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When researching information on a particular topic, it is important to identify the type of information you need. One way this is achieved is by understanding whether you need primary and secondary sources.
A simplified distinction between the two relates to the source’s degree of separation from the topic. However, this definition is somewhat vague, so this guide will discuss the differences between these two types of sources in more detail and how their characteristics effect the research process.
An Important Note - While the definitions for primary and secondary sources are pretty standard, these examples can vary from one type to the other, depending on how the materials are used. For example if you are doing research on the Holocaust, Schindler’s List might be a secondary source. However, if you are researching how the Holocaust is portrayed in film Schindler’s List would be a primary source.
Primary sources are those resources that have immediate interaction with the topic, and are often first hand or original accounts of events or research. These sources can either be unpublished materials like interviews, letters, or diaries, or published works contemporary with the event like, newspapers or magazine articles. Primary sources also include original creative works like a novel, poem, or film, and original research reports in the sciences or social sciences. Below is a larger list of primary sources:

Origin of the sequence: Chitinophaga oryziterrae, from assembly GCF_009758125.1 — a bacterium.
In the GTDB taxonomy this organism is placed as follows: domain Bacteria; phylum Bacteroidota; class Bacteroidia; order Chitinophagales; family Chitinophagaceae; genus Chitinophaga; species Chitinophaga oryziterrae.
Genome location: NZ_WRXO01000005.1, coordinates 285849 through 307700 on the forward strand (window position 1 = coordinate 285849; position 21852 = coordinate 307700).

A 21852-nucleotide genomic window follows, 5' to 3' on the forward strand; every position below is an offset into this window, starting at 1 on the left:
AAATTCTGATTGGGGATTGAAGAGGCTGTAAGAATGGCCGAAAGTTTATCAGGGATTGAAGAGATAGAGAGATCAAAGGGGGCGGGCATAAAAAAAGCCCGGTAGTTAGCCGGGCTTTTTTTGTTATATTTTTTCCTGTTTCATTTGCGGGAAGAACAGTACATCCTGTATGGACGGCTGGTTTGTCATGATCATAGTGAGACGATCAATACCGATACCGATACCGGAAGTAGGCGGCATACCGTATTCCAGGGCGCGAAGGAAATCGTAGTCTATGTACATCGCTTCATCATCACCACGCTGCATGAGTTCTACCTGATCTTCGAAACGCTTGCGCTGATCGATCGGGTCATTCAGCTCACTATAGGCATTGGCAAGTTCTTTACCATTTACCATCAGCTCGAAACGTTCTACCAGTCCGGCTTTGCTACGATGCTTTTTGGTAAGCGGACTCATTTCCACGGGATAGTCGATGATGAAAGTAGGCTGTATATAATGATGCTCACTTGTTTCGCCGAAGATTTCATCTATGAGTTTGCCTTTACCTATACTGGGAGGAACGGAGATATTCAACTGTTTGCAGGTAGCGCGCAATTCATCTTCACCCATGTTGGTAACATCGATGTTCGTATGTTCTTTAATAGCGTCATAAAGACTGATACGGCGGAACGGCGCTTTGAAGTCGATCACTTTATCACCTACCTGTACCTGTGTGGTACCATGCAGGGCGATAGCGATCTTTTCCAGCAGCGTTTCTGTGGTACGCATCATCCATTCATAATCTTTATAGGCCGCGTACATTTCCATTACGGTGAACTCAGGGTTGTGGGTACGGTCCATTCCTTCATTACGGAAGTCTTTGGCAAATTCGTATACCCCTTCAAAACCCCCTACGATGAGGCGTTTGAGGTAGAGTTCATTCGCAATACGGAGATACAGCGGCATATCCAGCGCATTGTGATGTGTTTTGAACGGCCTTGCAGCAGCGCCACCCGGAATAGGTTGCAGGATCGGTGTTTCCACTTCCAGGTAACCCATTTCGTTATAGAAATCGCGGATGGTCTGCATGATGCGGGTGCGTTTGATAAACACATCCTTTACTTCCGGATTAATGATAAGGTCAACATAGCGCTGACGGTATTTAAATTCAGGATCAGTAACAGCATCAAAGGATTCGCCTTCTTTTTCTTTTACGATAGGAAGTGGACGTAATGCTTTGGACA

Secondary sources reflect on the primary sources, often analyzing or interpreting them in order to draw a larger conclusion about the topic focused on by the primary sources. Instead of being contemporary with the topic or event, they are at least one step removed. Examples of these sources can be scholarly articles, books, reviews, criticisms, textbooks, or documentaries. Even encyclopedias fall into this category. Below are some more specific examples: